The Hamlet Doctrine

The Hamlet Doctrine:Knowing Too Much, Doing Nothing

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"A serious provocation to both the biscuit-box Shakespeare industry and, more widely, to contemporary literary culture." - Independent

Arguably, no literary work is more familiar to us than Shakespeare's most famous tragedy. Everyone can quote at least six words from the play; often people know many more.

In this riveting and thought-provoking re-examination, philosopher Simon Critchley and psychoanalyst Jamieson Webster explore Hamlet’s continued relevance for a modern world no less troubled by existential anxieties than Elizabethan London.

Reading the drama alongside writers, philosophers and psychoanalysts—Schmitt, Benjamin, Freud, Lacan, Nietzsche, Melville, and Joyce—the authors delve into the politics of the era, the play’s relationship to religion, the exigencies of desire and the incapacity to love. It is an intellectual investigation that leads to a startling conclusion: Hamlet is a play about nothing in which Ophelia emerges as the true hero.

From the illusion of theatre and the spectacle of statecraft to the psychological theatre of inhibition and emotion, what Hamlet makes manifest is the modern paradox of our lives: where we know, we cannot act.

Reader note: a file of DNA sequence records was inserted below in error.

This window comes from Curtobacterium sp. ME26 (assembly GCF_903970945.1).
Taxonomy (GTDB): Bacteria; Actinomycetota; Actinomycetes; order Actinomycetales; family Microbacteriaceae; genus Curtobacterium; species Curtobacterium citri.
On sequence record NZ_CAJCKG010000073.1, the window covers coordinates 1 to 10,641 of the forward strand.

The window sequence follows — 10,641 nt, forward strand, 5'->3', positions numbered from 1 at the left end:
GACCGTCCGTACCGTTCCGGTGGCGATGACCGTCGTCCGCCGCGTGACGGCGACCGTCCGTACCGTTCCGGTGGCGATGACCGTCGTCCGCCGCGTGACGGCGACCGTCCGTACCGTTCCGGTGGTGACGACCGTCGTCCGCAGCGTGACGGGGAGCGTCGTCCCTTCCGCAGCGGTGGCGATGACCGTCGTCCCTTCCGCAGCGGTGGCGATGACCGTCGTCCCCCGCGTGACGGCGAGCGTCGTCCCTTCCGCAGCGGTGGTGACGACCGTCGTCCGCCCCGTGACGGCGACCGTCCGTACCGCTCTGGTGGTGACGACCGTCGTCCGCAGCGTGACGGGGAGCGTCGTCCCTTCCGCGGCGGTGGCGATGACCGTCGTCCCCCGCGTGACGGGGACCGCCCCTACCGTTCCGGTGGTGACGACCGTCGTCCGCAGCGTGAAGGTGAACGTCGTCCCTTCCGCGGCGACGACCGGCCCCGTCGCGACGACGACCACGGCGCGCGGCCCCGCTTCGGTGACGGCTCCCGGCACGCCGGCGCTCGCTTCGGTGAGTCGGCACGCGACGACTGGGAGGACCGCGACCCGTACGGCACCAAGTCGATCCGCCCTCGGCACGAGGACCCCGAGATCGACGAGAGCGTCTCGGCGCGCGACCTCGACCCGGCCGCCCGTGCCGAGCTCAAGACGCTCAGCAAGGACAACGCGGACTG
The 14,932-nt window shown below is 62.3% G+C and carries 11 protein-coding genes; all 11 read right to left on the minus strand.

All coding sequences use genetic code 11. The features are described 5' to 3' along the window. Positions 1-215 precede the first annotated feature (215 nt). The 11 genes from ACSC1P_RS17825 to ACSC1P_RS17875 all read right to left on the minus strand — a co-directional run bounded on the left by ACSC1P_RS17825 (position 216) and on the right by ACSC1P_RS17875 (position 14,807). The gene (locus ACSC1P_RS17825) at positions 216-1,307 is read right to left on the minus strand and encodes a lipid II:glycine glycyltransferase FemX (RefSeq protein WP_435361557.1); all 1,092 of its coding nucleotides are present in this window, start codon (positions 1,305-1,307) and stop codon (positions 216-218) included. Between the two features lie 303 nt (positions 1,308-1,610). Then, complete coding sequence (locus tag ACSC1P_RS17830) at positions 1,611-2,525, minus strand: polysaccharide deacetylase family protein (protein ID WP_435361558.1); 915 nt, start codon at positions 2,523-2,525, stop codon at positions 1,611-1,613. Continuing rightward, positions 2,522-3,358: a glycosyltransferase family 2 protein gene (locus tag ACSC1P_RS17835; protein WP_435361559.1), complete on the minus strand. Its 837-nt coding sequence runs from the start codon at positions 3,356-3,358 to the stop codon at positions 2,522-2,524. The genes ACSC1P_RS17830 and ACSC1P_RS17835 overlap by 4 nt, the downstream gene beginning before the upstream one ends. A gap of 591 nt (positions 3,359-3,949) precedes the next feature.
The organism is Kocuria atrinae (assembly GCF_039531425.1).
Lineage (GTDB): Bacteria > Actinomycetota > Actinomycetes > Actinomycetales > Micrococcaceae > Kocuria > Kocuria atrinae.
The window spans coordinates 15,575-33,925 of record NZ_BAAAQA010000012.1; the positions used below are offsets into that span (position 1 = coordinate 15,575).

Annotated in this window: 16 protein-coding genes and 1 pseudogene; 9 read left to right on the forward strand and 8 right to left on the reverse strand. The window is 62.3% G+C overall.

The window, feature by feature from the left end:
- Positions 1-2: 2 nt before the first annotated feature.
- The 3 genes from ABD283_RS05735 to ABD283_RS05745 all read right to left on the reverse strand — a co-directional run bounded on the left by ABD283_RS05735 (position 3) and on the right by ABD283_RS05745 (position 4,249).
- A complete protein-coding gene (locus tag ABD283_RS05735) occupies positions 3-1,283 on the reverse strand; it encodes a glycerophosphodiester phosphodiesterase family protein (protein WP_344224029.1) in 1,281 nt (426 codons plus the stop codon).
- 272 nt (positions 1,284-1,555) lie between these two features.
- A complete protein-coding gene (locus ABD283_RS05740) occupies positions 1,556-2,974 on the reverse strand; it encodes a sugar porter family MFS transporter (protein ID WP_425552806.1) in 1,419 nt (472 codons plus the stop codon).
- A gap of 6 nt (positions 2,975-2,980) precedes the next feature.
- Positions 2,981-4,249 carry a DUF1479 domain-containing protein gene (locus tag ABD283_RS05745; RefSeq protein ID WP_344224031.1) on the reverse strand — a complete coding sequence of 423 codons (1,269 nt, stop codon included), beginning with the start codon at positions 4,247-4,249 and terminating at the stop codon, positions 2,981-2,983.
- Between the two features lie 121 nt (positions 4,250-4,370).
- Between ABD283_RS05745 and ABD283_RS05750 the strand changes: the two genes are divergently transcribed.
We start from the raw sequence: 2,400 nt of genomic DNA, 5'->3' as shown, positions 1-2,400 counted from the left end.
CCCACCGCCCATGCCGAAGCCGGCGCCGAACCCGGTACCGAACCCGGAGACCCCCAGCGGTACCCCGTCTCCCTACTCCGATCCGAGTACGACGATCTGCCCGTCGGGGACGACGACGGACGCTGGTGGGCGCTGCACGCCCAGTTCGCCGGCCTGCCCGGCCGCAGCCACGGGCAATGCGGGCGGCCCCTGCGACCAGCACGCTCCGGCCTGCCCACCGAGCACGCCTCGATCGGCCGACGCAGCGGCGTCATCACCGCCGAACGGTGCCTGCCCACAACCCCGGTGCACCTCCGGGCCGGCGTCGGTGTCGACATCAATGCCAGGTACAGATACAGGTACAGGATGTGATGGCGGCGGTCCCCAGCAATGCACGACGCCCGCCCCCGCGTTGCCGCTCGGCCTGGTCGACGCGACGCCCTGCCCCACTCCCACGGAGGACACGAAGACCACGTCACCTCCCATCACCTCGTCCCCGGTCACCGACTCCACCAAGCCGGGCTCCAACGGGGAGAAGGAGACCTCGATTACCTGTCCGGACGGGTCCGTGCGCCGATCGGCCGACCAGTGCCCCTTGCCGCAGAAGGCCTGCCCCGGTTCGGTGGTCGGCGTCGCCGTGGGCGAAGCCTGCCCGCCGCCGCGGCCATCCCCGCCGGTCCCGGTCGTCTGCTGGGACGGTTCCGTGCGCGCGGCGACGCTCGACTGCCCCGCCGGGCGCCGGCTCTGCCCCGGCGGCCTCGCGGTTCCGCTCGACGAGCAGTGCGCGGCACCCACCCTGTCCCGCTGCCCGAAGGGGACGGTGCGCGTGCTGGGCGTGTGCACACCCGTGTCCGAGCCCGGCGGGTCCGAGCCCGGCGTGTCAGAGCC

The Hamlet Doctrine is a passionate encounter with a great work of literature that continues to speak to us across centuries.


  • This is an engaging, eloquent, and insistently pleasurable text that makes the best case possible for “rash” reading. Hamlet can now be read in light of a number of new theoretical vocabularies such that we cannot think about love, self-reflection, doubt, or obstinacy without being haunted by its ghost. This collaborative writing gives us a dynamic set of forays, recruiting us into the start and stop of thought, making Hamlet crucial for the thinking of our own impasses and delights. In the mix is a singular and illuminating encounter between philosophy and psychoanalysis.

    Judith Butler, author of Frames of War
  • Critchley and Webster’s fierce, witty exploration of Hamlet makes most other writing about Shakespeare seem simpleminded.

    Hari Kunzru, author of Gods Without Men
  • I found myself ravenously turning pages. I absolutely love the book, which I think is brilliant both as a set of readings of the play and as a meditation on contemporary, postillusion existence. Hamlet is, as everyone knows, about everything , but it’s also about nothing , or rather, nothingness. And this almost impossibly aphoristic book penetrates to the center of this paradox. A thrilling performance.

    David Shields, author of Reality Hunger